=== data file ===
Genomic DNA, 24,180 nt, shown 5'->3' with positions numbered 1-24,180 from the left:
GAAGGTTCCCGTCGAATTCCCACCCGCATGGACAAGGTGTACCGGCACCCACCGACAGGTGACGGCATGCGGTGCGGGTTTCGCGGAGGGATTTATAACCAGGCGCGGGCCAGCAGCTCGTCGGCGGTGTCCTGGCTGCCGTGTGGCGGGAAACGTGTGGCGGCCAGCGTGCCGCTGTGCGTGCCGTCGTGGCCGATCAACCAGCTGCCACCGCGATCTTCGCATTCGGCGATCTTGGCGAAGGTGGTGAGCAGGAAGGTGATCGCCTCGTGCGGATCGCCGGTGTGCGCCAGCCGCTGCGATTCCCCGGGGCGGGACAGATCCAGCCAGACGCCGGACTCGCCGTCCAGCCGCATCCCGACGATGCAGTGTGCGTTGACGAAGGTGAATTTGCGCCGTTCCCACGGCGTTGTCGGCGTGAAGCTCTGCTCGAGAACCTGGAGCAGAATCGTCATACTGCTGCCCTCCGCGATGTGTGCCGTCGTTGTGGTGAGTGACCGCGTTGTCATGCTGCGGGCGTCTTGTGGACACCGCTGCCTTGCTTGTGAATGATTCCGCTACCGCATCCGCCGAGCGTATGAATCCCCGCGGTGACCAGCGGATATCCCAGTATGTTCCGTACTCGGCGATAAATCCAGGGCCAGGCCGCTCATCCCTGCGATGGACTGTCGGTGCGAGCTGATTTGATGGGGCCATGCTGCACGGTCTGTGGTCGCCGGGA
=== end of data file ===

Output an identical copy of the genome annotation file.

Genomic DNA, 24,180 nt, shown 5'->3' with positions numbered 1-24,180 from the left:
GAAGGTTCCCGTCGAATTCCCACCCGCATGGACAAGGTGTACCGGCACCCACCGACAGGTGACGGCATGCGGTGCGGGTTTCGCGGAGGGATTTATAACCAGGCGCGGGCCAGCAGCTCGTCGGCGGTGTCCTGGCTGCCGTGTGGCGGGAAACGTGTGGCGGCCAGCGTGCCGCTGTGCGTGCCGTCGTGGCCGATCAACCAGCTGCCACCGCGATCTTCGCATTCGGCGATCTTGGCGAAGGTGGTGAGCAGGAAGGTGATCGCCTCGTGCGGATCGCCGGTGTGCGCCAGCCGCTGCGATTCCCCGGGGCGGGACAGATCCAGCCAGACGCCGGACTCGCCGTCCAGCCGCATCCCGACGATGCAGTGTGCGTTGACGAAGGTGAATTTGCGCCGTTCCCACGGCGTTGTCGGCGTGAAGCTCTGCTCGAGAACCTGGAGCAGAATCGTCATACTGCTGCCCTCCGCGATGTGTGCCGTCGTTGTGGTGAGTGACCGCGTTGTCATGCTGCGGGCGTCTTGTGGACACCGCTGCCTTGCTTGTGAATGATTCCGCTACCGCATCCGCCGAGCGTATGAATCCCCGCGGTGACCAGCGGATATCCCAGTATGTTCCGTACTCGGCGATAAATCCAGGGCCAGGCCGCTCATCCCTGCGATGGACTGTCGGTGCGAGCTGATTTGATGGGGCCATGCTGCACGGTCTGTGGTCGCCGGGA